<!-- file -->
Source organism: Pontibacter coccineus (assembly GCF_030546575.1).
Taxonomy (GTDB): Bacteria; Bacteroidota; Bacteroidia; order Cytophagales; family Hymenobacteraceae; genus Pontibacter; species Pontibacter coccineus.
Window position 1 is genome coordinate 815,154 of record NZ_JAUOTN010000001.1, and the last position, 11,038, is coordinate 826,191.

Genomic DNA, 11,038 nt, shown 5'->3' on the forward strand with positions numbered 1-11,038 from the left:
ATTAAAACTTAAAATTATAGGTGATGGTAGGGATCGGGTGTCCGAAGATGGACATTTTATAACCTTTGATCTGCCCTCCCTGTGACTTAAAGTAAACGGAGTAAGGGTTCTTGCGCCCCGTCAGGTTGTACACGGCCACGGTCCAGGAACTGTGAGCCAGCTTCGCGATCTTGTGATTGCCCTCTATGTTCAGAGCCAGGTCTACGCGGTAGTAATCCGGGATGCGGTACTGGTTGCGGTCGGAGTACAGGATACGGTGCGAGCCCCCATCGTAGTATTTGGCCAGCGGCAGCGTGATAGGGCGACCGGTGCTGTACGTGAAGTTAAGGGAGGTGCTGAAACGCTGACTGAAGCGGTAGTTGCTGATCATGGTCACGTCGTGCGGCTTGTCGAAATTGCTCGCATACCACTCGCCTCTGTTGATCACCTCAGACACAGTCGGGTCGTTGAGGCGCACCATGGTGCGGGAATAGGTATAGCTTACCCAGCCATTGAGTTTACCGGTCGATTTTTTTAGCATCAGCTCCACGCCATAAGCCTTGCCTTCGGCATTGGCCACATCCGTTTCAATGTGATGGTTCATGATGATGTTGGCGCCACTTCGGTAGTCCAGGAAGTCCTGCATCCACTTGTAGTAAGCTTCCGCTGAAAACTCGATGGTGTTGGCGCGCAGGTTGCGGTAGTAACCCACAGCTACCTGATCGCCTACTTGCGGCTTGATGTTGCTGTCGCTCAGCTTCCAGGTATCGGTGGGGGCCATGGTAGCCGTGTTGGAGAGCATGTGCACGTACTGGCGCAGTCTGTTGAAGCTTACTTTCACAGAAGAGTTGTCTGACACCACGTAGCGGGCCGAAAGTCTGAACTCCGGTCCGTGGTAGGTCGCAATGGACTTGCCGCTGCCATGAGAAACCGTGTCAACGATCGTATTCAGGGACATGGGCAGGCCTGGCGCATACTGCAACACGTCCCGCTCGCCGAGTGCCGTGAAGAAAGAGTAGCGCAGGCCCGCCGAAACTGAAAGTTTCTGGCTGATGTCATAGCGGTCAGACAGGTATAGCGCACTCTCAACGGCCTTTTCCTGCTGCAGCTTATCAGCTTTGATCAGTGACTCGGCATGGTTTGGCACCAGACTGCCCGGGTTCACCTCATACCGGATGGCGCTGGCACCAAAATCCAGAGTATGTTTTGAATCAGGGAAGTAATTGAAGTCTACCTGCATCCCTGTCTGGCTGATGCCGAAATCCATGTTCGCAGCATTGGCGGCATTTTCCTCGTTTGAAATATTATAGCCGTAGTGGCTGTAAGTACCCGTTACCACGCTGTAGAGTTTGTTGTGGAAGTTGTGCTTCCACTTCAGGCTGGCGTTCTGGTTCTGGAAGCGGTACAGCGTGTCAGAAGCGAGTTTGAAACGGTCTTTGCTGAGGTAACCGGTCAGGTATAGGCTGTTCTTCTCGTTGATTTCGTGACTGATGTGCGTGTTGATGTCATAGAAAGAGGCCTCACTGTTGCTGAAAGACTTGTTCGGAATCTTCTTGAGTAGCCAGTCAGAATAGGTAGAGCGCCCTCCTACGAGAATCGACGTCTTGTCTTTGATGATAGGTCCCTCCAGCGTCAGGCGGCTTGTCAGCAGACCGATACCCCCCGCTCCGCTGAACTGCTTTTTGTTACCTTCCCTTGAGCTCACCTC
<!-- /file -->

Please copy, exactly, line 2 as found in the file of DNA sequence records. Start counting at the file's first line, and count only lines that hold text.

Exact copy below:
Taxonomy (GTDB): Bacteria; Bacteroidota; Bacteroidia; order Cytophagales; family Hymenobacteraceae; genus Pontibacter; species Pontibacter coccineus.